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Elizabeth Crane


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On the last day of her life, my grandmother woke up, went into the bathroom to brush her teeth, and looked into the mirror to discover that she was bald. Oh! she said. That's a fright. This won't do at all. My grandmother took great pride in her appearance, and she'd had her soft white curls washed and set every Friday for the last forty years. Once a month she'd get a permanent. Oh! she said again, and feeling herself wobbling, she sat down on the edge of the tub. At the hospital, she remarked that she'd felt grateful she'd remembered to close the bathroom window the night before, because that morning she felt as though a strong breeze could have blown her right over.

I've lost my hair, she told the doctors and nurses. Her baldness was very clearly her only concern. They explained that she had a condition, that it wasn't uncommon, that they were going to run some tests but that they expected to release her before the end of the day. Yes, but what shall I do about my hair? she asked. The suggestion of a wig was not the right answer.

One of the nurses practiced acupuncture on the side. She explained to me and my dad that this kind of hair loss is a wind condition. A very strong wind! my grandmother said. We laughed. She died before the end of the day. Old age, the doctor said, maybe a stroke. Hard to know.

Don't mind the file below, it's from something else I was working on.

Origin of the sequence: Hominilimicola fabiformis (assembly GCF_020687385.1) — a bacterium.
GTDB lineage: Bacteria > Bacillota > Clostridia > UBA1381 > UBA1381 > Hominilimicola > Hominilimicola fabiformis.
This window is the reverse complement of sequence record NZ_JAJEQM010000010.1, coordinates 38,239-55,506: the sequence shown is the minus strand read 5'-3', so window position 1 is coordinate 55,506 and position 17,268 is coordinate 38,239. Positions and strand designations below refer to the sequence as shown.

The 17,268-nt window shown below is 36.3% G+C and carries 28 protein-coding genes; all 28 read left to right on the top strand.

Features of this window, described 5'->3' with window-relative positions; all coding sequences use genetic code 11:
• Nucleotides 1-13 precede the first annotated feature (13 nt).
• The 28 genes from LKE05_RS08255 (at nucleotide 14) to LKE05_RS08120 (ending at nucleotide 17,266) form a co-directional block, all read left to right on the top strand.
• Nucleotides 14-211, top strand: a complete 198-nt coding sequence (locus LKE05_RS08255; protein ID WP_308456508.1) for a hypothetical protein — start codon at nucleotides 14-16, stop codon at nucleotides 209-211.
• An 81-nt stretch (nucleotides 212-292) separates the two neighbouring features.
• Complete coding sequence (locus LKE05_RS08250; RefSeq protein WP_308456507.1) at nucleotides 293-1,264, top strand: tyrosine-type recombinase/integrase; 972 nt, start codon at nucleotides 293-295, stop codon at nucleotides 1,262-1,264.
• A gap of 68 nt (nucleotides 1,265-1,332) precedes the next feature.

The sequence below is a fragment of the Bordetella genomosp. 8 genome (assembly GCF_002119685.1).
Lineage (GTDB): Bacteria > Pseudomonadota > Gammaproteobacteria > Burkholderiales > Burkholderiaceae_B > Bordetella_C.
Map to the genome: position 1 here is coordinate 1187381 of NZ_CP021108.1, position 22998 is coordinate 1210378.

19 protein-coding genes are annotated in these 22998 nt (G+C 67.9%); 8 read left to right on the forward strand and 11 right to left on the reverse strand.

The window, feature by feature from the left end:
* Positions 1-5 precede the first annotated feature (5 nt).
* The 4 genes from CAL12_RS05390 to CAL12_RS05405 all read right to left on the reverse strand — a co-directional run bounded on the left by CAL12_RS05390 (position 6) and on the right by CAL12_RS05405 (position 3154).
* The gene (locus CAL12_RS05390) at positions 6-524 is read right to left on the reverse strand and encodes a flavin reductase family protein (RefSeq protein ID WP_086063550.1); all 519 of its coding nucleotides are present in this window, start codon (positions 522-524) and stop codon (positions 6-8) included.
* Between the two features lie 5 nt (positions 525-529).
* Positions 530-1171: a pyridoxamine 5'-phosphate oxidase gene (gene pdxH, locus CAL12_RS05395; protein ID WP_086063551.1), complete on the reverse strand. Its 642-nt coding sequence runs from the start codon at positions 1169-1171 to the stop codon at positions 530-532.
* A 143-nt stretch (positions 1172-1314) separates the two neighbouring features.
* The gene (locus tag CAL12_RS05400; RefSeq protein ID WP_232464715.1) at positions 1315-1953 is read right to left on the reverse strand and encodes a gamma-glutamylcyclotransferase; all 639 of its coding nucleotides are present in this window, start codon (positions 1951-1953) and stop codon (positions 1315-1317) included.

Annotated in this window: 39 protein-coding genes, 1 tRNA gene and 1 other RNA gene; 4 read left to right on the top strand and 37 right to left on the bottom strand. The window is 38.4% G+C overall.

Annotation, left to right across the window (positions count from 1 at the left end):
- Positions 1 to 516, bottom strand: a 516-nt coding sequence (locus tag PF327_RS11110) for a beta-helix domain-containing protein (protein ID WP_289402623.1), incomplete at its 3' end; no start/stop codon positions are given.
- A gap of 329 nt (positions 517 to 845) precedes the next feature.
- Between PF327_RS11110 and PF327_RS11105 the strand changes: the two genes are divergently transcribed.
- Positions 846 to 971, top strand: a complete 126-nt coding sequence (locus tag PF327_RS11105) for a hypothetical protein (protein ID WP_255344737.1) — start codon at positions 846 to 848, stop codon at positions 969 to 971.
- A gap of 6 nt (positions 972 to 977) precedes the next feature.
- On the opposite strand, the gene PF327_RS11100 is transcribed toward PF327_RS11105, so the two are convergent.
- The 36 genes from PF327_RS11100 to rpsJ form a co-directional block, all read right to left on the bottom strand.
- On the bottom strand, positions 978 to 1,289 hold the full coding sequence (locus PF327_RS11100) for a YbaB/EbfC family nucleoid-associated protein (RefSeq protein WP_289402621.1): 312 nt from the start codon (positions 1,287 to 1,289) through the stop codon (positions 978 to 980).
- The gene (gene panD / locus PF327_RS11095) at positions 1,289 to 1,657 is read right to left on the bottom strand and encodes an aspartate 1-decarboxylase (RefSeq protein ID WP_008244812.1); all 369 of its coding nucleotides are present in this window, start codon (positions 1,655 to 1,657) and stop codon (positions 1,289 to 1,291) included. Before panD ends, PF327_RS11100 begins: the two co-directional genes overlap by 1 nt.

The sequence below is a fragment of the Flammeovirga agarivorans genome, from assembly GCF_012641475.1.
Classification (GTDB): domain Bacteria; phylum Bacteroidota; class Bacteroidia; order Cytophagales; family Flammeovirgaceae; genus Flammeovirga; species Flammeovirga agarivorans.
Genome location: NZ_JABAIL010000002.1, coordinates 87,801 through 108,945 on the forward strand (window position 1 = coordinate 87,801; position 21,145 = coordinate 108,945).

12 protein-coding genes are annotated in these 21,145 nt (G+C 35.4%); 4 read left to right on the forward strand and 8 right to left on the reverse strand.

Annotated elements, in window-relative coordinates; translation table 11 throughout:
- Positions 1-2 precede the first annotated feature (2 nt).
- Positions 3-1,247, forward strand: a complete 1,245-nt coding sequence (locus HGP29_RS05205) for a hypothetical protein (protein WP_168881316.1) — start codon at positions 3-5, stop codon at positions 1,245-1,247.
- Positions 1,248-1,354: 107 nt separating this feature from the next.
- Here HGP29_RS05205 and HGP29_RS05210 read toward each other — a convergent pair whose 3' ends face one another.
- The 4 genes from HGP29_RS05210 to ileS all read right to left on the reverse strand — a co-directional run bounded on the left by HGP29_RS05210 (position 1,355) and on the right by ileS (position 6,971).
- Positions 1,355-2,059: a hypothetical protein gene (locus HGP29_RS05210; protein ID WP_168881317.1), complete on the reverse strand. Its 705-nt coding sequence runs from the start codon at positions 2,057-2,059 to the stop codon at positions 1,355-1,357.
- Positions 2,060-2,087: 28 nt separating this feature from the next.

When we went to her house to choose an outfit for her funeral, I saw my grandmother's hair. It was fanned out in her head shape on her pale pink pillowcase, a halo, an abstract painting, and it was no longer curled, but pin straight. I thought of what the nurse had said about the wind thing. I imagined it blowing through the container of her this way, strong enough to push out her hair at the root. I imagined it picking her up and carrying her off on a spectacular aerial tour of the world that would last exactly long enough for her hair to grow back, gently setting her back down in the beauty parlor, where she'd get a wash and set and tell her girl about her marvelous trip.


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Elizabeth Crane is the author of three collections of short stories, When the Messenger is Hot, All this Heavenly Glory, and most recently You Must Be This Happy to Enter. Her work has also been featured in numerous publications and anthologies. She is a recipient of the Chicago Public Library 21st Century Award, and her work has been featured on NPR's Selected Shorts and adapted for the stage by Chicago's Steppenwolf Theater company. She teaches in the UCR-Palm Desert low-residency MFA program. Her debut novel, We Only Know So Much, is forthcoming in June.